TX-TL projects, 2015-16

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Breadboards-process.png
Overview of the cell-free expression breadboard process.

The overall goal of this research is to build a set of “biomolecular breadboards” to create a systematic, engineering-oriented approach to synthesizing biomolecular circuits that involves developing, modeling, and debugging a sequence of prototype devices, each at increasing levels of complexity and each allowing the incorporation of increasingly realistic operating environments for either in vitro or in vivo applications. We are adapting an existing cell-free toolbox developed at U. Minnesota to create a set of prototyping environments for testing biological circuits. A sequence of increasingly complex environments, ending in prokaryotic cells, is being used to demonstrate the ability to prototype circuits that function in vivo, with iteration in in vitro assays and models to streamline development of predictable, in vivo functionality.

A number of projects are available for 2015-16 for undergraduates interested in contributing to the research progress in this area. Possible projects include:

  • Variability in circuit performance across extract preparation methods. We have seen many situations in which circuits work only in batches of extract produced with certain methods of lysis (bead beating, homogenization, french press, etc). There are no obvious patterns of what types of circuits work in what types of extract, and so there are a lot of interesting speculation about what is going on. Work in this area would require testing existing circuits in different extract batches and then debugging the circuits in the batches where they don't work correctly.
  • Freeze-drying TX-TL. Currently, extract & buffer have to be stored at -80C, making transportation and distribution to non-science facilities difficult. One potential solution is to freeze-dry, or lyophilize, TX-TL, which may preserve activity at higher temperatures. Research will focus on determining optimal lyophilization & storage conditions for TX-TL, and may include trying vacuum sealing, stoppering chambers, or desiccant. Students will also test different types of circuits in TX-TL, to determine how lyophilization effects circuit function. This project may overlap with the Paper-based TX-TL project, as this research includes lyophilizing TX-TL onto paper.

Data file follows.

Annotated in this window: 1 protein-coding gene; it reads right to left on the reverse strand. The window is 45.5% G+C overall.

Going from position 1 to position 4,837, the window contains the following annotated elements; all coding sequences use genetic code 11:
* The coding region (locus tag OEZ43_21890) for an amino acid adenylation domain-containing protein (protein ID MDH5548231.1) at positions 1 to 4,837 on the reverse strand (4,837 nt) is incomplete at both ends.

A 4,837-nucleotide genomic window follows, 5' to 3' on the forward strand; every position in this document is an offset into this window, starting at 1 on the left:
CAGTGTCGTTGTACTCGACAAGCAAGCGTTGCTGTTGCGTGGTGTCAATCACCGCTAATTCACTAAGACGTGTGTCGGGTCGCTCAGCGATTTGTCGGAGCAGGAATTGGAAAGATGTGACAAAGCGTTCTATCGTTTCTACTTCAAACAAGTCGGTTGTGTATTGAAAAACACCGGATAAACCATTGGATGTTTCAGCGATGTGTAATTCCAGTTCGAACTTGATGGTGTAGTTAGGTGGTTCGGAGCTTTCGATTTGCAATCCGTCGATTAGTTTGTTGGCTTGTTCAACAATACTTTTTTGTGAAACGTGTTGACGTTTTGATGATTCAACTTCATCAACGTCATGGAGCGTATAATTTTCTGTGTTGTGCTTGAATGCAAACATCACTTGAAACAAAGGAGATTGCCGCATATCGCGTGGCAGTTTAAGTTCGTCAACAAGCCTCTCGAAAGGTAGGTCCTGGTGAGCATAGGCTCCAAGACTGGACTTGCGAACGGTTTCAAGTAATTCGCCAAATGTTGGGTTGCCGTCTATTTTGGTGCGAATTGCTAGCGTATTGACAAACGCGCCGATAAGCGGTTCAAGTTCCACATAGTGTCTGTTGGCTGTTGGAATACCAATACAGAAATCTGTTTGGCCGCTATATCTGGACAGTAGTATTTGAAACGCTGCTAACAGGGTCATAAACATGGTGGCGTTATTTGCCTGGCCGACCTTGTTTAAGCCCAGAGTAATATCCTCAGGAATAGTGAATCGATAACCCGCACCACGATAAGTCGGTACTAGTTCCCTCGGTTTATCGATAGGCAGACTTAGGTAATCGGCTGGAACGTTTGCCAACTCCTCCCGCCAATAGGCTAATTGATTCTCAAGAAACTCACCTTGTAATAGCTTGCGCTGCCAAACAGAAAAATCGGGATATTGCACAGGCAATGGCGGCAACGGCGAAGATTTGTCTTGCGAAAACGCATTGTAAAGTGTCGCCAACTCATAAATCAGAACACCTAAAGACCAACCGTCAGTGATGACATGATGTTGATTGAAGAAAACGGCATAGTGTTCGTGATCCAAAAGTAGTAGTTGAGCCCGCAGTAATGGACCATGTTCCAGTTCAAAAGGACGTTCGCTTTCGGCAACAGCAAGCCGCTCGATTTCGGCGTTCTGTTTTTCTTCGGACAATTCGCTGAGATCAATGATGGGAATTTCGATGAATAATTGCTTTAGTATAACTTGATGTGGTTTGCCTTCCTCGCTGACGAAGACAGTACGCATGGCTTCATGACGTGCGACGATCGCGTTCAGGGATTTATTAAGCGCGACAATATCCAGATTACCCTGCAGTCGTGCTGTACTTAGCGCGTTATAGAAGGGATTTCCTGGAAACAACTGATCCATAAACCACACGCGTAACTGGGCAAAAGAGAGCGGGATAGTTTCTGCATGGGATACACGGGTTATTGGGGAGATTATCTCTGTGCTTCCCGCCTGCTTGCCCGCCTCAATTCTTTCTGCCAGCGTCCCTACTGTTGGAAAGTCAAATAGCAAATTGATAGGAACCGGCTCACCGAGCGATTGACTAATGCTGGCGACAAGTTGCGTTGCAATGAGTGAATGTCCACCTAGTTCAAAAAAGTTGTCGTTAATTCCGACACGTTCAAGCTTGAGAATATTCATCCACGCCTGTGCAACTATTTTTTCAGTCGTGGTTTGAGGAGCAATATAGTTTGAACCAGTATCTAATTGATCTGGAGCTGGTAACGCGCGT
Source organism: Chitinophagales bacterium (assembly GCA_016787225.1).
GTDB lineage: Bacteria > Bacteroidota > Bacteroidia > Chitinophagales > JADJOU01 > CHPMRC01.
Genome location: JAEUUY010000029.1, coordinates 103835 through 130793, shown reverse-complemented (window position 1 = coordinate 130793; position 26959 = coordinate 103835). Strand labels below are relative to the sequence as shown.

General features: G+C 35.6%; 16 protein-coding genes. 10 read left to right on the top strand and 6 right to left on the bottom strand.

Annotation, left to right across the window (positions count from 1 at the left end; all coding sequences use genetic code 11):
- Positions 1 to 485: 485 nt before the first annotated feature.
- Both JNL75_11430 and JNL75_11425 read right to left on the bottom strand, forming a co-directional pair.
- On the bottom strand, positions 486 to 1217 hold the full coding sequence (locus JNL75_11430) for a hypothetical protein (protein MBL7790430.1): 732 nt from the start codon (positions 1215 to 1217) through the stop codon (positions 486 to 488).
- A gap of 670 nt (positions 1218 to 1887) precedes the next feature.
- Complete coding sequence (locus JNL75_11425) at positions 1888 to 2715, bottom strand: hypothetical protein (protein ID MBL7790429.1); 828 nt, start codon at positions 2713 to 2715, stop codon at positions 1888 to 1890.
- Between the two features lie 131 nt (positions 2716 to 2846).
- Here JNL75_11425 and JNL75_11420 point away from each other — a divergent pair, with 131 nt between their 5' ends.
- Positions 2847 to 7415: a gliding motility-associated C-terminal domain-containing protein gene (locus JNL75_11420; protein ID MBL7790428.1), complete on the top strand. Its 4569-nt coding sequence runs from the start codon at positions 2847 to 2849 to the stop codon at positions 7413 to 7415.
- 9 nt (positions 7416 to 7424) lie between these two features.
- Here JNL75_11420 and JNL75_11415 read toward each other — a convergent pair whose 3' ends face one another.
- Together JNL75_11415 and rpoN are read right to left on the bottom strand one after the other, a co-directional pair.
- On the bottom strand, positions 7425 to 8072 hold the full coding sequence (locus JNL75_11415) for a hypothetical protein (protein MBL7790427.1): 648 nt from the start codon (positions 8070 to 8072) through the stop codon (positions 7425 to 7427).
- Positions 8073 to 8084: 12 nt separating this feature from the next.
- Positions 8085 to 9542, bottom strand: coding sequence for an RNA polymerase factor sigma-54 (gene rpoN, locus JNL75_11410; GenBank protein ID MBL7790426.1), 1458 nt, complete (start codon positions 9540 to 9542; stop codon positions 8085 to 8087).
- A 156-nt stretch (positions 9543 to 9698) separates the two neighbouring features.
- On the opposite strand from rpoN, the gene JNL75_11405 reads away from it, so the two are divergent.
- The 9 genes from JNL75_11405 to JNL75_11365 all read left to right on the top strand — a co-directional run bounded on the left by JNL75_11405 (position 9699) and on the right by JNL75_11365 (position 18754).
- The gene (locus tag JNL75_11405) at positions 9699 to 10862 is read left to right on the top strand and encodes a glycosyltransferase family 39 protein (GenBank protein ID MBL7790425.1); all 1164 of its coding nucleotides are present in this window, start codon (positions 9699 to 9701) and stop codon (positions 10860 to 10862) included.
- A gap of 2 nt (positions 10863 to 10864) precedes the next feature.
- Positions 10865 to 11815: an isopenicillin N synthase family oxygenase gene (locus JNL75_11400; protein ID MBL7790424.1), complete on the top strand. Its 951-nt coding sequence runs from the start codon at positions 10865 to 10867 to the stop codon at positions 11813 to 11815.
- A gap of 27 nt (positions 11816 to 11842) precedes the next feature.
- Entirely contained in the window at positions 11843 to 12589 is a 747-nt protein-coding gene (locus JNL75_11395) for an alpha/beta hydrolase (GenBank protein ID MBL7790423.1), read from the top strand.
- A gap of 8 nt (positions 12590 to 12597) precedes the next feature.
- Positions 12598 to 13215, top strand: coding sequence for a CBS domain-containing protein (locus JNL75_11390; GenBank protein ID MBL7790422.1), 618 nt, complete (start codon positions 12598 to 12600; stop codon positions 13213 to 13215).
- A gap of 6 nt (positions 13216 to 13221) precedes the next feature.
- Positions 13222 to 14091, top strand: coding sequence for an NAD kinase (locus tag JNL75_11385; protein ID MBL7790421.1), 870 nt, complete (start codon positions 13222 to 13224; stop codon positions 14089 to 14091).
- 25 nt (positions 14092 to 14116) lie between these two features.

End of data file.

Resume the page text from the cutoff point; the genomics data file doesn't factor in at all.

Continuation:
• Paper-based TX-TL. Currently, TX-TL reactions are run either in plate wells or microcentrifuge tubes, with the fluorescent output of reactions measured in a plate reader. However, recently researchers in the Murray lab have found a way to measure the output of TX-TL reactions with a cellphone, if the TX-TL reactions are on paper. This project focuses on developing paper-based technology for TX-TL, with the aim of eventually being able to run all reactions on paper and read all outputs on a cellphone. Research will include designing paper reaction strips, testing different circuits on the strips, and modifying the cellphone to measure multiple fluorescent and luminescent reporter proteins. This project may overlap with the Freeze-drying TX-TL project, as it may involve lyophilizing TX-TL onto paper.
  • Colorimetric reporter proteins. Currently, the outputs of TX-TL reactions are almost always fluorescent proteins, easy to express in TX-TL and commonly used in biology. However, special excitation-emission filters are needed to measure fluorescence, making it difficult to measure outside of a laboratory setting. Finding a TX-TL output that can be seen by the naked eye, eg. a colored protein or an enzyme-mediated color change, would help enable TX-TL use in the field. Research focuses on testing the functionality of different colorimetric reporters, the LacZ enzyme and varied LacZ substrates in TX-TL. This project may overlap with the Paper-based TX-TL project, as it may include testing successful colorimetric reporter proteins on paper.
  • Improvements in preparation methods for TX-TL. Current preparation methods to make extract for circuit prototyping are low-yield (18 mL per batch). However, alternative preparation methods exist (45 mL per batch) which are significantly less labor-intensive, but are not optimized for circuit prototyping. Research on preparation methods will be conducted to increase yields but match cellular conditions more precisely.